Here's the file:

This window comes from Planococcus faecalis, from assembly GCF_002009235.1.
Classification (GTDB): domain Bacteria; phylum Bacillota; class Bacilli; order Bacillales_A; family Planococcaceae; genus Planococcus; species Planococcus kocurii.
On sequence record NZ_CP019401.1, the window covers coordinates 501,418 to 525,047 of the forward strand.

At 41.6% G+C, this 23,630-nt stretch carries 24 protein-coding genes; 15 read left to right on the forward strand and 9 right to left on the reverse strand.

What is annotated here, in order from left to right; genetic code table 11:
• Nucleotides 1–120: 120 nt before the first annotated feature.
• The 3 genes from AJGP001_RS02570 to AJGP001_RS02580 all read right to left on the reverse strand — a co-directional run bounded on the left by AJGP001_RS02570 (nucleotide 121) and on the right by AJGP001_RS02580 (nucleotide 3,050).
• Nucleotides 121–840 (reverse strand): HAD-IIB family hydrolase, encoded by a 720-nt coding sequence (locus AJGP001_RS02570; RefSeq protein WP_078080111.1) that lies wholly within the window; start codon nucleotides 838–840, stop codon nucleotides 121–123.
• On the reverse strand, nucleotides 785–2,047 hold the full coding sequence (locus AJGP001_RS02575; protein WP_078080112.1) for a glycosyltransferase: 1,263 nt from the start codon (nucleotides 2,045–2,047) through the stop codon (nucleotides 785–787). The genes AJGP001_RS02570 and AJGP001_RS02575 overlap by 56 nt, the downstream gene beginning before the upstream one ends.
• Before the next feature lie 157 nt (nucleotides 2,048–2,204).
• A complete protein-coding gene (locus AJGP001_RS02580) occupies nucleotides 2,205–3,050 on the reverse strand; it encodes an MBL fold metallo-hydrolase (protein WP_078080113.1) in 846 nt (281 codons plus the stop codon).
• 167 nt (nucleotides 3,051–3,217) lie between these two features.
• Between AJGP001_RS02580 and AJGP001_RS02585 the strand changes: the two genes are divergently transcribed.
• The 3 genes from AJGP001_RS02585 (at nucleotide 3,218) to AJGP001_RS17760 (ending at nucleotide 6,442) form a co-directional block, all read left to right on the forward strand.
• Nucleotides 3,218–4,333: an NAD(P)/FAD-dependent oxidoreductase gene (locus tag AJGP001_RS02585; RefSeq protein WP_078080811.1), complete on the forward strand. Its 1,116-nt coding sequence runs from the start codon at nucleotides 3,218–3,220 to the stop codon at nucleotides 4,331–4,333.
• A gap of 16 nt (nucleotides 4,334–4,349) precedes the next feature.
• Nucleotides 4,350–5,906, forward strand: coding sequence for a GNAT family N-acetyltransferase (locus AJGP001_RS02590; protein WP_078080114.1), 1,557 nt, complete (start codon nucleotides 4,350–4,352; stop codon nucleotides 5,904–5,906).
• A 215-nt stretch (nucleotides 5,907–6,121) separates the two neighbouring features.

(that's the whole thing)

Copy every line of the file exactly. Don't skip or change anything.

This window comes from Planococcus faecalis, from assembly GCF_002009235.1.
Classification (GTDB): domain Bacteria; phylum Bacillota; class Bacilli; order Bacillales_A; family Planococcaceae; genus Planococcus; species Planococcus kocurii.
On sequence record NZ_CP019401.1, the window covers coordinates 501,418 to 525,047 of the forward strand.

At 41.6% G+C, this 23,630-nt stretch carries 24 protein-coding genes; 15 read left to right on the forward strand and 9 right to left on the reverse strand.

What is annotated here, in order from left to right; genetic code table 11:
• Nucleotides 1–120: 120 nt before the first annotated feature.
• The 3 genes from AJGP001_RS02570 to AJGP001_RS02580 all read right to left on the reverse strand — a co-directional run bounded on the left by AJGP001_RS02570 (nucleotide 121) and on the right by AJGP001_RS02580 (nucleotide 3,050).
• Nucleotides 121–840 (reverse strand): HAD-IIB family hydrolase, encoded by a 720-nt coding sequence (locus AJGP001_RS02570; RefSeq protein WP_078080111.1) that lies wholly within the window; start codon nucleotides 838–840, stop codon nucleotides 121–123.
• On the reverse strand, nucleotides 785–2,047 hold the full coding sequence (locus AJGP001_RS02575; protein WP_078080112.1) for a glycosyltransferase: 1,263 nt from the start codon (nucleotides 2,045–2,047) through the stop codon (nucleotides 785–787). The genes AJGP001_RS02570 and AJGP001_RS02575 overlap by 56 nt, the downstream gene beginning before the upstream one ends.
• Before the next feature lie 157 nt (nucleotides 2,048–2,204).
• A complete protein-coding gene (locus AJGP001_RS02580) occupies nucleotides 2,205–3,050 on the reverse strand; it encodes an MBL fold metallo-hydrolase (protein WP_078080113.1) in 846 nt (281 codons plus the stop codon).
• 167 nt (nucleotides 3,051–3,217) lie between these two features.
• Between AJGP001_RS02580 and AJGP001_RS02585 the strand changes: the two genes are divergently transcribed.
• The 3 genes from AJGP001_RS02585 (at nucleotide 3,218) to AJGP001_RS17760 (ending at nucleotide 6,442) form a co-directional block, all read left to right on the forward strand.
• Nucleotides 3,218–4,333: an NAD(P)/FAD-dependent oxidoreductase gene (locus tag AJGP001_RS02585; RefSeq protein WP_078080811.1), complete on the forward strand. Its 1,116-nt coding sequence runs from the start codon at nucleotides 3,218–3,220 to the stop codon at nucleotides 4,331–4,333.
• A gap of 16 nt (nucleotides 4,334–4,349) precedes the next feature.
• Nucleotides 4,350–5,906, forward strand: coding sequence for a GNAT family N-acetyltransferase (locus AJGP001_RS02590; protein WP_078080114.1), 1,557 nt, complete (start codon nucleotides 4,350–4,352; stop codon nucleotides 5,904–5,906).
• A 215-nt stretch (nucleotides 5,907–6,121) separates the two neighbouring features.